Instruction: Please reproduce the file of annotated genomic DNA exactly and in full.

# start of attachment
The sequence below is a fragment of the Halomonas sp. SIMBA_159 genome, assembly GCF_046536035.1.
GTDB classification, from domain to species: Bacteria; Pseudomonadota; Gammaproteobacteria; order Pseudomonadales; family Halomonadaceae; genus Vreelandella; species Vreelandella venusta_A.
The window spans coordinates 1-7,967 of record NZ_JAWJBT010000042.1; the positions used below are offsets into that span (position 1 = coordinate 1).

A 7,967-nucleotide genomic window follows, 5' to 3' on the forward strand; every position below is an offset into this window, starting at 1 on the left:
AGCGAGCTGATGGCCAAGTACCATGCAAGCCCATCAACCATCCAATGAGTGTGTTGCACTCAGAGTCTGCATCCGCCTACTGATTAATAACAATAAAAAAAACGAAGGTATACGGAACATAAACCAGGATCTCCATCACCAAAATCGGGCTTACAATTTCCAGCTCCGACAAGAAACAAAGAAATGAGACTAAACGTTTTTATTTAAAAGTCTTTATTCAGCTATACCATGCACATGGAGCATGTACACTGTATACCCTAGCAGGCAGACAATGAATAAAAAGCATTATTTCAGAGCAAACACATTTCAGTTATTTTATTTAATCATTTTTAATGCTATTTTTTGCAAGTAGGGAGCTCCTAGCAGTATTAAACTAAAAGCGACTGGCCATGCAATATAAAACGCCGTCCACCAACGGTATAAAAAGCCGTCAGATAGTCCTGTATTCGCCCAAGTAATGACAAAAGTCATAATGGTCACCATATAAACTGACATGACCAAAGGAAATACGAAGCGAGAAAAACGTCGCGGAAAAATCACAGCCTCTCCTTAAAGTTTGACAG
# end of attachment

The sequence below is a fragment of the Halomonas sp. SIMBA_159 genome, assembly GCF_046536035.1.
GTDB classification, from domain to species: Bacteria; Pseudomonadota; Gammaproteobacteria; order Pseudomonadales; family Halomonadaceae; genus Vreelandella; species Vreelandella venusta_A.
The window spans coordinates 1-7,967 of record NZ_JAWJBT010000042.1; the positions used below are offsets into that span (position 1 = coordinate 1).

A 7,967-nucleotide genomic window follows, 5' to 3' on the forward strand; every position below is an offset into this window, starting at 1 on the left:
AGCGAGCTGATGGCCAAGTACCATGCAAGCCCATCAACCATCCAATGAGTGTGTTGCACTCAGAGTCTGCATCCGCCTACTGATTAATAACAATAAAAAAAACGAAGGTATACGGAACATAAACCAGGATCTCCATCACCAAAATCGGGCTTACAATTTCCAGCTCCGACAAGAAACAAAGAAATGAGACTAAACGTTTTTATTTAAAAGTCTTTATTCAGCTATACCATGCACATGGAGCATGTACACTGTATACCCTAGCAGGCAGACAATGAATAAAAAGCATTATTTCAGAGCAAACACATTTCAGTTATTTTATTTAATCATTTTTAATGCTATTTTTTGCAAGTAGGGAGCTCCTAGCAGTATTAAACTAAAAGCGACTGGCCATGCAATATAAAACGCCGTCCACCAACGGTATAAAAAGCCGTCAGATAGTCCTGTATTCGCCCAAGTAATGACAAAAGTCATAATGGTCACCATATAAACTGACATGACCAAAGGAAATACGAAGCGAGAAAAACGTCGCGGAAAAATCACAGCCTCTCCTTAAAGTTTGACAG